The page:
Making IT Buying Easier

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Constrained IT budgets are making customers delay technology purchases again. But changing the way you make your proposal could make them change their minds.

Have your customers’ IT requirements changed just because their IT budgets have been cut? Does this long recession we are in mean that those ancient PCs at your customer site are suddenly good for another year or two?

Of course not. Your customers still need the technology. What they don’ t have right now are the funds to pay for it. The real question is this: Is it possible to help your customers buy the technology they need in a way that is friendly to their new IT budget constraints?

And the answer is: It just may be. Last year Cisco introduced a new way to sell its unified communications solutions through its reseller partners. Cisco broke down the price into a hardware-as-a-service-type structure. With that restructured pricing, Cisco and its resellers could talk to customers about how the unified communications solution would cost end users “pennies per user per day.”

“If we break the price into monthly chunks, that’s a much easier conversation than ‘Could you write me a check for £20,000?'” Brad Kowerchuk, president of Bralin Technology Solutions, a Cisco partner in Saskatchewan, Canada, told Channel Insider last year.

“I think hardware as a service is where we ultimately can go with this,” he said. “Photocopier guys have known this for decades. You pay them a maintenance fee, cut them a small check every month. With hardware as a service we are really just going in those footsteps.”

To offer this kind of low-cost, hardware-as-a-service-type pricing, Cisco and its channel partners used a tool that may seem counterintuitive in today’s market: end-user financing. It’s a tool that can be applied to many deals and offered as an option to customers to help break down that giant price into smaller, monthly, digestible chunks. Such a strategy can ease the price objection, something that could be crucial to closing the deal in today’s market.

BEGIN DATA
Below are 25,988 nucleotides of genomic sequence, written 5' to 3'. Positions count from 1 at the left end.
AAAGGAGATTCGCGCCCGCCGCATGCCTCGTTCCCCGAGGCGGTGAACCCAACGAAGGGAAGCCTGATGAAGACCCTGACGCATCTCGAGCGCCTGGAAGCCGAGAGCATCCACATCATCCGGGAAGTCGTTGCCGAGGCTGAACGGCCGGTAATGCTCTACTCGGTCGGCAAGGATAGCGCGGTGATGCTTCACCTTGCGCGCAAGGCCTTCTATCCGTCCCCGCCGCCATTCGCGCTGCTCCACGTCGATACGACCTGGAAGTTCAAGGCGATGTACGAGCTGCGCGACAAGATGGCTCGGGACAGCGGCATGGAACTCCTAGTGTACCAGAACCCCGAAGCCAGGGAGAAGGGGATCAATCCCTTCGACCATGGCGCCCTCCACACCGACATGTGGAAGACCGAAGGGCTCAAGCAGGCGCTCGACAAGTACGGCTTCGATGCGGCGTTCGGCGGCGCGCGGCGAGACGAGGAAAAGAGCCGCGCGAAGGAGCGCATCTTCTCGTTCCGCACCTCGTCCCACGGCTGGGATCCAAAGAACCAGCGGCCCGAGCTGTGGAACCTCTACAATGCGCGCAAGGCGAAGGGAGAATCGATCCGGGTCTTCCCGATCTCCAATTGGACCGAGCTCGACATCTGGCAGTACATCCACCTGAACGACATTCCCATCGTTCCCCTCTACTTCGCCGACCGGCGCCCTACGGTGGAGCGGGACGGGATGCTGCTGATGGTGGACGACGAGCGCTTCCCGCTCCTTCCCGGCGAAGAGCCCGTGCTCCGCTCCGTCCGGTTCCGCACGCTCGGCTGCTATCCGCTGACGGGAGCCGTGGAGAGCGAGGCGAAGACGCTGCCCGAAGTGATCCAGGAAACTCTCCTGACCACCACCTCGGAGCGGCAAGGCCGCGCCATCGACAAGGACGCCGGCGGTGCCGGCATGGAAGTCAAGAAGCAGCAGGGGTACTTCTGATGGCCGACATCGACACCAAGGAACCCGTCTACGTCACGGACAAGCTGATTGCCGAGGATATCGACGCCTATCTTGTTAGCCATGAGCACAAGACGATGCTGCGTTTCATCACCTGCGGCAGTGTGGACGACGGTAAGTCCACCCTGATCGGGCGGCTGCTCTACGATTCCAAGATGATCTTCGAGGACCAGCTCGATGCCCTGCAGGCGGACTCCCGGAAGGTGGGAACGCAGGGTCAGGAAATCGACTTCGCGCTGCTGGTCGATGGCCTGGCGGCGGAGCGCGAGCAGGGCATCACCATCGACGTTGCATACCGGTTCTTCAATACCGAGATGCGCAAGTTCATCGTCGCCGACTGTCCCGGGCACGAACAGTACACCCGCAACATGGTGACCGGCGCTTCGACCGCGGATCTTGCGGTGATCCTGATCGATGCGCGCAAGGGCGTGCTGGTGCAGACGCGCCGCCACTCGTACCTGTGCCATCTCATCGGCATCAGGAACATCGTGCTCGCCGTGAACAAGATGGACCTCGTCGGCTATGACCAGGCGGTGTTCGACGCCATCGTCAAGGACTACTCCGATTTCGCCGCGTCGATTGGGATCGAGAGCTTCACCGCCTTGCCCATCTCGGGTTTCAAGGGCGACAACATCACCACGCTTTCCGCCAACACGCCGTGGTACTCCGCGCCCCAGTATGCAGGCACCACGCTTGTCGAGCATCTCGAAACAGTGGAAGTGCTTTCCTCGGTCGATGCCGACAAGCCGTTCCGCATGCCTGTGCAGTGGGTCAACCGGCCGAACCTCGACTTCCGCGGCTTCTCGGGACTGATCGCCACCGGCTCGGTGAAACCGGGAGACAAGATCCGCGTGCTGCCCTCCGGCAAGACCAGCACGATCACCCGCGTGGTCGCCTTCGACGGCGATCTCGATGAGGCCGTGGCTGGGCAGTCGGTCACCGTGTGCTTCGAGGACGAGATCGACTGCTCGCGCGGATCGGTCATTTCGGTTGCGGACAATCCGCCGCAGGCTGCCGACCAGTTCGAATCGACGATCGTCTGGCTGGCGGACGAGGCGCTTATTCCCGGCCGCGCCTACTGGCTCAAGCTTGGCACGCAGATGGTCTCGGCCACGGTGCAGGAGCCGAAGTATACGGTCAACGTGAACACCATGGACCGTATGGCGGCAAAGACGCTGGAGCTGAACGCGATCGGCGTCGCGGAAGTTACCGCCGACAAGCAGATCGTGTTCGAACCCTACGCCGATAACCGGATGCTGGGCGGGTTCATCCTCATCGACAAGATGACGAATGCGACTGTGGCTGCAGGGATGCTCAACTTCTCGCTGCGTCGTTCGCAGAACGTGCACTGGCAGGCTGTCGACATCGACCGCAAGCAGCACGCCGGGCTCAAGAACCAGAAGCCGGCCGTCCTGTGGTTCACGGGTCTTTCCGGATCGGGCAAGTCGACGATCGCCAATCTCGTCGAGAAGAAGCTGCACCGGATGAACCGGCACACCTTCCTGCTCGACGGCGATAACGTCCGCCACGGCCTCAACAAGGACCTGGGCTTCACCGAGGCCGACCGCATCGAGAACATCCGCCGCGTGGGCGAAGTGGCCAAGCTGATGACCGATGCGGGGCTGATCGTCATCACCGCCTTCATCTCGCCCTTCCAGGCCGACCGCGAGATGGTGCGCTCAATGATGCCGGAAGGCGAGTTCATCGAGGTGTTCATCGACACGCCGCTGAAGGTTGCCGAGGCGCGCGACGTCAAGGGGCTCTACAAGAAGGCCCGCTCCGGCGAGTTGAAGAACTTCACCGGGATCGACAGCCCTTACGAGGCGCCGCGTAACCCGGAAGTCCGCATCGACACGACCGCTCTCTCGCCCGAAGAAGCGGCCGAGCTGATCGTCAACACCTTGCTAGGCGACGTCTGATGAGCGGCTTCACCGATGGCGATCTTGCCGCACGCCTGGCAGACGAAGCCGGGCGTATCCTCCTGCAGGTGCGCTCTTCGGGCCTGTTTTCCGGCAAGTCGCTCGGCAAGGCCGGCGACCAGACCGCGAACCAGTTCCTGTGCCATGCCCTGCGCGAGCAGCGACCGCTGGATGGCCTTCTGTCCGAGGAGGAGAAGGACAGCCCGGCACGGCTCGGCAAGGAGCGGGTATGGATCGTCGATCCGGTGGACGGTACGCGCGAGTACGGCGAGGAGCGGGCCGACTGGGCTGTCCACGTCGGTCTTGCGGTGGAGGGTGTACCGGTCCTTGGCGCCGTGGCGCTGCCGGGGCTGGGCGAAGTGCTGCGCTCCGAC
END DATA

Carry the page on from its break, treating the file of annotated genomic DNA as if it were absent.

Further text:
Cisco and its resellers were able to use end-user credit to help make those sales because they made it easy for the customers. They didn’t just sell the technology. They also sold how easy it was to buy it. They didn’t just talk about the benefits of unified communications technology and then dump a load of loan documents on the end customer’s desk. They talked about “pennies per user per day.” That’s a compelling message.

And while headlines all around us have pointed to the drying up of credit over the last six months, including some in the technology space, other credit offers have become available to the reseller channel during the same time. Computer hardware companies that are nervous about sales in 2009 are offering some great credit deals. For example, Dell is offering 0 percent financing on EqualLogic storage products, HP is offering 0 percent financing on all its hardware products, and IBM is offering solid deals on financing for its hardware, too. Dell also has just announced some 0 percent financing deals on other Dell technology, including laptops. Technology distributors such as Ingram Micro, Synnex and Tech Data also often can help resellers put together offers to take to end-user customers to help those customers use credit to finance their deals.

Take advantage of these offers and put together a compelling message of your own for end-user companies. Your customers are losing productivity every time their employees’ PCs crash. As the trusted adviser, it’s your job to help them find a way around that. Sure, you can fix it. Again. But why not offer another option, too? Why not offer customers the technology they need today in an offer that they can pay for over time?